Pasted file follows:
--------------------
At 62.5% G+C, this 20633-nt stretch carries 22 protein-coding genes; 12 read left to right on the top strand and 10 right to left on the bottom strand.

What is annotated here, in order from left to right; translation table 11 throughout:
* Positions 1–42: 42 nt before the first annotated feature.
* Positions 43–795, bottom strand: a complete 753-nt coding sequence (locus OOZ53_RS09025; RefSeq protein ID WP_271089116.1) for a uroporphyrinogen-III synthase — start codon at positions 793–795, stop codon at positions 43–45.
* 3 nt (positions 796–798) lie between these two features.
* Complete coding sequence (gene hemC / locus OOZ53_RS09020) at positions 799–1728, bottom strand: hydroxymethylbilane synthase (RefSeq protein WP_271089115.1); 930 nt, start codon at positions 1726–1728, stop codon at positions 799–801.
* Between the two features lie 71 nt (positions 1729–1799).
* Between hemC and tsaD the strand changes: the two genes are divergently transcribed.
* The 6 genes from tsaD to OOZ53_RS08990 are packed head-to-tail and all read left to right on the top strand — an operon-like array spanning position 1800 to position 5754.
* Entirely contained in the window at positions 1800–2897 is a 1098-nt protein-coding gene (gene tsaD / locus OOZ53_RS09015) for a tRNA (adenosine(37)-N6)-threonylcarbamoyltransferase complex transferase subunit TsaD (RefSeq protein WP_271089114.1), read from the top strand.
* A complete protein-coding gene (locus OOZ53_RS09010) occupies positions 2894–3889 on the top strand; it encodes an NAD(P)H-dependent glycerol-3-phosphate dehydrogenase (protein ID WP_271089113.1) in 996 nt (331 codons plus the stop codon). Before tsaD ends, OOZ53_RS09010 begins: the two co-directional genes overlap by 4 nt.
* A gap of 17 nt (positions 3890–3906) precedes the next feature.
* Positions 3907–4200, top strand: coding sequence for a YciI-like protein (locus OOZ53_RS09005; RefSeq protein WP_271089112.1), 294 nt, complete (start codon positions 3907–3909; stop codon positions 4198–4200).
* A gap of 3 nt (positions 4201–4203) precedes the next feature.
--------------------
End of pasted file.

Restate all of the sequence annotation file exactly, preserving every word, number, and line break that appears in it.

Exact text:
At 62.5% G+C, this 20633-nt stretch carries 22 protein-coding genes; 12 read left to right on the top strand and 10 right to left on the bottom strand.

What is annotated here, in order from left to right; translation table 11 throughout:
* Positions 1–42: 42 nt before the first annotated feature.
* Positions 43–795, bottom strand: a complete 753-nt coding sequence (locus OOZ53_RS09025; RefSeq protein ID WP_271089116.1) for a uroporphyrinogen-III synthase — start codon at positions 793–795, stop codon at positions 43–45.
* 3 nt (positions 796–798) lie between these two features.
* Complete coding sequence (gene hemC / locus OOZ53_RS09020) at positions 799–1728, bottom strand: hydroxymethylbilane synthase (RefSeq protein WP_271089115.1); 930 nt, start codon at positions 1726–1728, stop codon at positions 799–801.
* Between the two features lie 71 nt (positions 1729–1799).
* Between hemC and tsaD the strand changes: the two genes are divergently transcribed.
* The 6 genes from tsaD to OOZ53_RS08990 are packed head-to-tail and all read left to right on the top strand — an operon-like array spanning position 1800 to position 5754.
* Entirely contained in the window at positions 1800–2897 is a 1098-nt protein-coding gene (gene tsaD / locus OOZ53_RS09015) for a tRNA (adenosine(37)-N6)-threonylcarbamoyltransferase complex transferase subunit TsaD (RefSeq protein WP_271089114.1), read from the top strand.
* A complete protein-coding gene (locus OOZ53_RS09010) occupies positions 2894–3889 on the top strand; it encodes an NAD(P)H-dependent glycerol-3-phosphate dehydrogenase (protein ID WP_271089113.1) in 996 nt (331 codons plus the stop codon). Before tsaD ends, OOZ53_RS09010 begins: the two co-directional genes overlap by 4 nt.
* A gap of 17 nt (positions 3890–3906) precedes the next feature.
* Positions 3907–4200, top strand: coding sequence for a YciI-like protein (locus OOZ53_RS09005; RefSeq protein WP_271089112.1), 294 nt, complete (start codon positions 3907–3909; stop codon positions 4198–4200).
* A gap of 3 nt (positions 4201–4203) precedes the next feature.